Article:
(731a) Surface-Attached Orthogonal Gradient Networks | AIChE

(731a) Surface-Attached Orthogonal Gradient Networks


Chinnayan Kannan, P. - Presenter, North Carolina State University
Rubinstein, M., University of North Carolina at Chapel Hill
Genzer, J., NC State University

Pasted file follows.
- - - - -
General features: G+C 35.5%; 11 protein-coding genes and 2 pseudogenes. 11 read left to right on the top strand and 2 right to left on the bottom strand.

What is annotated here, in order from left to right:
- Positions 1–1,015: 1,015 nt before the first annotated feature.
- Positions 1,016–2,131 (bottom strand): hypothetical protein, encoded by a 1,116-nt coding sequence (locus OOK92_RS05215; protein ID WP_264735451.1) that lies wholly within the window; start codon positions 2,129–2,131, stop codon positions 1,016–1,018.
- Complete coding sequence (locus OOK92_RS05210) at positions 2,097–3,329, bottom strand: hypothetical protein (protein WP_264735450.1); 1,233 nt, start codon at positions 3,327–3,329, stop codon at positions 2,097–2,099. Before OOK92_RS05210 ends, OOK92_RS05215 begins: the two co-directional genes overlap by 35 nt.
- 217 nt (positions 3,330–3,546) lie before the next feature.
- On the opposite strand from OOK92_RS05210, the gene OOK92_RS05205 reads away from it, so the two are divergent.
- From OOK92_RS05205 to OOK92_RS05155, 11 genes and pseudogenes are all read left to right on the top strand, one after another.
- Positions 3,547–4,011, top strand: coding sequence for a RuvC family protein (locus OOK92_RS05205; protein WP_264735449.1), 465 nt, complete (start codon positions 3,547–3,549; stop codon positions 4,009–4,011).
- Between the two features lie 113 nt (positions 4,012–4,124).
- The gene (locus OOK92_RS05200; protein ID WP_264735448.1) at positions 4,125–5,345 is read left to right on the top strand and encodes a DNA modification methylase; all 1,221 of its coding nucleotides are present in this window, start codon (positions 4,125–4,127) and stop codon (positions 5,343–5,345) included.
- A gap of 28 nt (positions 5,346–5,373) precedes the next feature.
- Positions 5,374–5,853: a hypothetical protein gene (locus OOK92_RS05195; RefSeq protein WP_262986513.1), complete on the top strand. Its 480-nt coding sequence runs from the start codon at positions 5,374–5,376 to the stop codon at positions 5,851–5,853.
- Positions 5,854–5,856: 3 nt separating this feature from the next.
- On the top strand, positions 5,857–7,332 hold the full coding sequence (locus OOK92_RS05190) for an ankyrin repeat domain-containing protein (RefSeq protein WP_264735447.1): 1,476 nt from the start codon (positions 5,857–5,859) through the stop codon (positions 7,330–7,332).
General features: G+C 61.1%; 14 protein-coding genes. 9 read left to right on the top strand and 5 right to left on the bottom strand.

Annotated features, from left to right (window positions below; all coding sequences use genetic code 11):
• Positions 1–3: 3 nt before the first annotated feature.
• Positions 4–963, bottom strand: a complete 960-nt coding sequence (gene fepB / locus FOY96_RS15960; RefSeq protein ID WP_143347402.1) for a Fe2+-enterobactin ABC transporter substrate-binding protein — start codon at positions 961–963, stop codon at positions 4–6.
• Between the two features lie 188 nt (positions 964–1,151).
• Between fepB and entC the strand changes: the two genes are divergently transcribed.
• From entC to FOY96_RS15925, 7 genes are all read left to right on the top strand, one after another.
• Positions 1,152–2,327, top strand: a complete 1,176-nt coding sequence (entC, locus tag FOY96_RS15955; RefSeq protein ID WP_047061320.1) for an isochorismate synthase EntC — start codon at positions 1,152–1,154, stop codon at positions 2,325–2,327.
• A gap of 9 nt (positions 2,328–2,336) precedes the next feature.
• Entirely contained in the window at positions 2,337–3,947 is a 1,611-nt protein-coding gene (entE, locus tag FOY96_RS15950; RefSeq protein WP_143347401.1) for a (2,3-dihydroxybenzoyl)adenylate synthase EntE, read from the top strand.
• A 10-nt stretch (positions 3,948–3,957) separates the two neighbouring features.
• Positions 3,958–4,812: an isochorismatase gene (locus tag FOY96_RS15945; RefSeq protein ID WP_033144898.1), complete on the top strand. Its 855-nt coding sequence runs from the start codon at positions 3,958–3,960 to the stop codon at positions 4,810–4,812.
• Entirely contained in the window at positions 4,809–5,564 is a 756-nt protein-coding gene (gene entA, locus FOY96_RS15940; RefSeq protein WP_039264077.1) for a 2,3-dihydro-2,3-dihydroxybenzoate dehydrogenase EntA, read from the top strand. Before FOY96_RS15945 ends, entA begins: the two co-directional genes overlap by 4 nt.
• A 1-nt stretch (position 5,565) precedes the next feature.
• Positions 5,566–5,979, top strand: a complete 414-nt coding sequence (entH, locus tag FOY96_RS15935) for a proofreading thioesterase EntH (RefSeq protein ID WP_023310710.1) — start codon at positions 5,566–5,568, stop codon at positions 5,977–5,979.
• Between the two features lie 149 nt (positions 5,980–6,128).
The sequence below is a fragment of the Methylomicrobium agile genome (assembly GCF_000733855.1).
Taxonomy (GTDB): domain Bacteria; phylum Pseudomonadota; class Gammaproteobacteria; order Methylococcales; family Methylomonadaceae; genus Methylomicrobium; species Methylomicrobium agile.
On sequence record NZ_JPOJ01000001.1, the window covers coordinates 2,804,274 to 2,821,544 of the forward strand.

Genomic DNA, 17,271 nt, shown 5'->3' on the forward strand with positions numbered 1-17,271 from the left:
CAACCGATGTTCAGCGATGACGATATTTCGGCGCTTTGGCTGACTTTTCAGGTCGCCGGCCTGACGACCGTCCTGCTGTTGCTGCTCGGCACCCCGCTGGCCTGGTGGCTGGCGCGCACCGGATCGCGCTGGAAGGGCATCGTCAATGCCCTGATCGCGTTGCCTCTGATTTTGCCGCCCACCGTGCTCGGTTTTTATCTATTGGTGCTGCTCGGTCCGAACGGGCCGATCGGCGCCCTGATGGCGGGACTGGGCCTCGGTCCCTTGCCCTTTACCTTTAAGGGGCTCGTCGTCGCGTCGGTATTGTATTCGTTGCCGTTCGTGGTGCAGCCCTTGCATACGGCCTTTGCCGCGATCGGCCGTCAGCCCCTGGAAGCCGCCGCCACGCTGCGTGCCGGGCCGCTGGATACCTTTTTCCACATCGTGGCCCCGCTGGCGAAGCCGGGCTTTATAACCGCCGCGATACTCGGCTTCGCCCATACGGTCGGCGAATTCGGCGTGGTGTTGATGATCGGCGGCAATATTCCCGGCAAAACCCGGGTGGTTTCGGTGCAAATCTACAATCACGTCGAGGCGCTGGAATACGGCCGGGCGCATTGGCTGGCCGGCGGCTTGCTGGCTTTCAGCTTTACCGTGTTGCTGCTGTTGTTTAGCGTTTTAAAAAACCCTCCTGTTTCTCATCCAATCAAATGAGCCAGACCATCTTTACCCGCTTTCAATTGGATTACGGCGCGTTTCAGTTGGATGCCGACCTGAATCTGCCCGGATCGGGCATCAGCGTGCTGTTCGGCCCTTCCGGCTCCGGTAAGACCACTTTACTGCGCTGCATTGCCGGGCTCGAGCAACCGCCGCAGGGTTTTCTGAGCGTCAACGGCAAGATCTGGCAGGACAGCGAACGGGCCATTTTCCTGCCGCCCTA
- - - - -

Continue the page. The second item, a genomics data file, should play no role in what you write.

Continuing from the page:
Gradient materials play a significant role in the creation of artificial implants due to their potential to reduce stress concentration when two or more structures with different mechanical properties are joined together, e.g., tendon, a fibrous protein that connects the soft and hard muscle tissues in our body. We employ free radical polymerization to synthesize random copolymers containing 90% of N-isopropyl acrylamide (NIPAAm), 5% photo-active methacrylyloxybenzophenone (MABP) and 5% thermally-active styrenesulfonylazide (SSAz) crosslinkers. The presence of MABP and SSAz facilitates adjusting gel density on a flat support in two orthogonal directions by spatially and independently controlling UV dosage and temperature. The swelling behavior (α) of the gels in water and methanol is examined using a spectroscopic ellipsometry and the degree of swelling depends on the extent of crosslinking that ranges from α = 1-1.2 (highly crosslinked gels) to α = 4-5 (loosely crosslinked gels). We compare the network properties surface-attached gels and un-attached identical counterparts and confirm that the linear swelling ratio of surface-attached networks is higher than that of the corresponding un-attached gels.